2004 FK5 (Amor at perihelion one week before close
approach to Earth)
2004 FK5 was put on the NEO Confirmation page
at 23:40UT on 22nd March 2004 with temporary designation AM81167.
Already the uncertainty area was about 1.5°x1° in size and a search was
undertaken at Great Shefford from 23:54 UT on 23 March to 02:21 UT on 24 March 2004
(with a gap for 17 mins in the middle to image the newly announced fast
mover 2004 FA5)!
Altogether seven areas were imaged, centred on the nominal ephemeris
position and six others, covering almost all of the area that the object
was thought to lie in. As each area was completed it was examined using
Astrometrica while the telescope was moved to take images for the next
area. Each area had 33 short exposure images taken and these were
stacked to give two or three images to blink together to try and reveal
the object's motion. Using the MPC's variant orbits given on the NEOCP,
images were taken centred on the nominal orbit and orbits #21, 28, 38,
40, 47 and 62. Thirteen of the thirty three images taken for orbit #28
were spoiled by cloud.
Nothing was found that night and eventually LINEAR picked up the fast
mover the next night. Soon after that the Minor Planet Electronic
MPEC 2004-F53 was issued announcing its discovery together with
its preliminary designation 2004 FK5. It approached to about 5.7 lunar
distances from Earth at 15:30 UT on 23 March 2004.
The search images taken the night before at Shefford were examined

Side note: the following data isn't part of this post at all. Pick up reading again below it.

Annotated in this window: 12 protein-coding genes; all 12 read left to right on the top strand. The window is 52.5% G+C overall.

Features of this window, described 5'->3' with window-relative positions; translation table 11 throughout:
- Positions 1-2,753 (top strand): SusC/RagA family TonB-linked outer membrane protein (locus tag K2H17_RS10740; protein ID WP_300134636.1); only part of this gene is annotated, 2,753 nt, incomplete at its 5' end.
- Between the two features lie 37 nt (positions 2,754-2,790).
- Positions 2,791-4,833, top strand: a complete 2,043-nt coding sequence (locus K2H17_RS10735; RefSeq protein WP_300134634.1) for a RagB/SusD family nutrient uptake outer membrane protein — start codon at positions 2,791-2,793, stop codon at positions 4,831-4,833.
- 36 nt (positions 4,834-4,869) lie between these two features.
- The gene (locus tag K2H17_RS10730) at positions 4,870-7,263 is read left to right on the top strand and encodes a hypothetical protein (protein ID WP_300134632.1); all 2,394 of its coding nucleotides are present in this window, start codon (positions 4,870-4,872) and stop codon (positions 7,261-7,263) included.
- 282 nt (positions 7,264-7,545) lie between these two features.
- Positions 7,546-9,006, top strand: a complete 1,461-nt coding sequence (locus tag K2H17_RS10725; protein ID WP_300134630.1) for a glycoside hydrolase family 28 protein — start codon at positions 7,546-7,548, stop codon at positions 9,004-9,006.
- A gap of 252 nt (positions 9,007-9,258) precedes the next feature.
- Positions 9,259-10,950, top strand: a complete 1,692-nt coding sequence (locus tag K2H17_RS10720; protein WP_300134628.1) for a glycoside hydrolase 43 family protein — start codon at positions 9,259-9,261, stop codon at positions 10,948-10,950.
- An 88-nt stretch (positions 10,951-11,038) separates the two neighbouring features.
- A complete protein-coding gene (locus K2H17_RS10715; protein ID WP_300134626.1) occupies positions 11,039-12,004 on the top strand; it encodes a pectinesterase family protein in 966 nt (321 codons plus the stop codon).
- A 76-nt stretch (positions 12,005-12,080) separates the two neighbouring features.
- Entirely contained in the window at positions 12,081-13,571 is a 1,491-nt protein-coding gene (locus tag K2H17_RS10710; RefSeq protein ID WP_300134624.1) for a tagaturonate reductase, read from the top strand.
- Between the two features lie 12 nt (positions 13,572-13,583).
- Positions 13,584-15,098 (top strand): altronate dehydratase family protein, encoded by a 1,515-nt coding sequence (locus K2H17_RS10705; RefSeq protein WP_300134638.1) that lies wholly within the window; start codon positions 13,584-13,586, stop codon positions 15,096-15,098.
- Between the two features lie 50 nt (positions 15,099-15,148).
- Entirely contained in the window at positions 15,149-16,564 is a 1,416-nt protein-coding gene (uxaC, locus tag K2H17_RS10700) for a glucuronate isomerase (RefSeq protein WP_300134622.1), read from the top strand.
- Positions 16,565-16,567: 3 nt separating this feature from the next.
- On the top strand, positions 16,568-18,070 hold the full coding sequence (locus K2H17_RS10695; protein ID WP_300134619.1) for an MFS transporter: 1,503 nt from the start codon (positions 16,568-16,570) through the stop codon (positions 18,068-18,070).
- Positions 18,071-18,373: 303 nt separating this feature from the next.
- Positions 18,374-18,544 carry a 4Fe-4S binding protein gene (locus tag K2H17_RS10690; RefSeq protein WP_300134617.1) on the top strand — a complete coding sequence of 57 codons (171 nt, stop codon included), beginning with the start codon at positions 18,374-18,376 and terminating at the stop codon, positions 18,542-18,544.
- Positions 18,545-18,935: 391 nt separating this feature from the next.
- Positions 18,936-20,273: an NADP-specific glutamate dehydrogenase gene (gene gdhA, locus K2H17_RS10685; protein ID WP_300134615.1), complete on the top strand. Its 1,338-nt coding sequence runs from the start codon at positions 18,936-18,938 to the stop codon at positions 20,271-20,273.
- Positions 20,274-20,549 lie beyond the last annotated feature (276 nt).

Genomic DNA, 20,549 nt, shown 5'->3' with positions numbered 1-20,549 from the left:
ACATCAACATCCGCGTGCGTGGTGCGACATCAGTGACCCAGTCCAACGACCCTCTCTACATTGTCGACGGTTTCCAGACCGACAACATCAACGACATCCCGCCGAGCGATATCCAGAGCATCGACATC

when the announcement came through and sure enough images were found on
two of the seven runs. Unfortunately, the NEO had been right on the edge
of the images taken for the nominal orbit, #28 and #40.
It was so close to the edge of the frames taken for orbit #40 that no
measurable image could be detected at all. However, although visible on
the nominal and #28 runs it was only visible on half of the images
taken, those very close to the edge of frame did not provide visible
images. Because of this, none of the runs actually provided images that
would have allowed the object to be picked up that first night. More
overlap was needed and therefore more sets of images needed to cover the
uncertainty area. Another lesson learned...
The uncertainty area is shown below (blue dots are the expected
spread of positions as calculated by the Minor Planet Center for 00:00UT
on 23 March 2004. The nominal ephemeris position is at X=0, Y=0. The
seven black squares are 24'x24' approximate field sizes taken that first
night, with variant orbits marked (#0 is the nominal orbit and #28 and
#40 are also marked). The NEO itself is represented by the red line
showing its approximate movement during the time taken to exposure each
set of 33 frames.
2004 FK5 was imaged again two nights later from Shefford, by which
time it had descended to -17° Declination, which from Shefford
translated to an altitude of just 21° for this fast moving mag +19
object. The resultant picture (above) shows a
rather blurry NEO due no doubt to the low altitude.